In the Fridge
In 1998, a group of Colorado College students got together to put on a play called Quixote, a retelling of Cervantes's famous tale, with chalkboard and erasers. They later toured it to fringe festivals in Philadelphia and in Canada. After graduating, they created a piece based on James Thurber's short stories and presented it in various Denver venues. The response was positive, and the group began looking for a permanent home. In 2001, they turned a warehouse at Seventh Avenue and Lipan Street into the Buntport Theater.
It's hard to describe Buntport productions to people who have never seen them. Created through a brainstorming process, they are clever, inventive and sometimes illuminating. Objects become animated. Scripts make sense in a nonsensical, Lewis Carroll sort of way. Ingenuity substitutes for money in the creation of sets so cleverly designed and utilized that they almost become full-fledged characters. Although this is experimental theater, it's anything but pretentious. Buntport shows are cheap, accessible and very, very funny.
Then there's the company's running sitcom, Magnets on the Fridge, which has developed a devoted following. On Friday, June 27, the company will present the four Fridge episodes that have received the most votes on its Web site (www.buntport.com). The evening's fun will serve to kick off Buntport's 2nd Birthaversary Weekend Extravaganza, which includes a fundraising bash on Saturday.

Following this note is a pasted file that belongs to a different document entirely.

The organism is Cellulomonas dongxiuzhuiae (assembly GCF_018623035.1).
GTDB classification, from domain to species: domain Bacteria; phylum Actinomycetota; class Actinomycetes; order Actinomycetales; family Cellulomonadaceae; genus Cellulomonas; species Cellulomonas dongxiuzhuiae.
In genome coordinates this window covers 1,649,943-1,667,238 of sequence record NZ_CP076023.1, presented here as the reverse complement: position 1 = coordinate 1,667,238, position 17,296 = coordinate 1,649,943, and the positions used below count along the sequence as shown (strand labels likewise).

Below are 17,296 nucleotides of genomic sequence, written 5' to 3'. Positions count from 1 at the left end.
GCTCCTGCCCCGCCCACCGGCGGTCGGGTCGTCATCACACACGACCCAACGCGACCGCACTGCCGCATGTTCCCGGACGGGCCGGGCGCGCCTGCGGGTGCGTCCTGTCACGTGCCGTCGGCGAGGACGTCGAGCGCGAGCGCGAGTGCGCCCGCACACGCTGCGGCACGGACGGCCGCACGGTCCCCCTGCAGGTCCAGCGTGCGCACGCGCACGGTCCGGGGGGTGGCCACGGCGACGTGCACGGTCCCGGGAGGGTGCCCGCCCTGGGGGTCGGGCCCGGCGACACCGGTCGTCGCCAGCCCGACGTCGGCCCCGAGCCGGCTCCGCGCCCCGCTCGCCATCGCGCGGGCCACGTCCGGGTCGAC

According to member Erin Rollman, when Buntport first came up with Magnets, "We didn't know how to list it. We sent cards to our mailing list, which at the time was very small. Friends and families started coming, a few people we had hooked from previous shows." The audience grew through word of mouth, and that got the attention of the press. "It was kind of magical," says Rollman.
The ideal, according to Buntporter Hannah Duggan, would be a humming space, with something happening every night of the week, but the logistics are difficult. The group is slowly learning about business and self-promotion. One of its most successful productions was a musical version of Shakespeare's bloody Titus Andronicus, in which five actors played all the parts and every death was recorded (by the corpse itself) on a chalkboard.
"We thought of doing Titus becausewe had a van," says Rollman. "We thought: Shakespeare. Traveling troupe of actors. Spoofy Shakespeare. Titus, because it's so wretched and bloody and doesn't make any sense."
Rollman's father, David (a former Westword music reviewer), works for the Foreign Service, and he told the group about the stark conditions in Turkmenistan. Rollman seized on the concept, in part because she had been obsessed with the idea of a hanging set. In a dictatorship, she says, "nobody can walk on solid ground." The result was The 30th of Baydak, which featured long, creaking ramps and cage-like offices suspended from the ceiling.
"We tend to think of the visual concept at the same time as we think of the show," Rollman explains. "Half the time, the show isn't written until the set is almost built." The hardest part is coming up with an idea that everyone is comfortable with. Says Duggan, "We'll fight about something stupid for half an hour. We're a dysfunctional functioning family."
There's a slight international cast to Buntport's brand of theater. Rollman did much of her growing up overseas; she remembers watching Eugene O'Neill works performed in Bulgarian. "The cool thing about live theater," she notes, "is that you can have an energetic connection between audience and cast, and sometimes language doesn't even matter." A group of Turkmen showed up one evening for The 30th of Baydak. Though a few didn't understand English, the play spoke to them. The visit "blew our minds," says Rollman, "and it kind of blew theirs, too."
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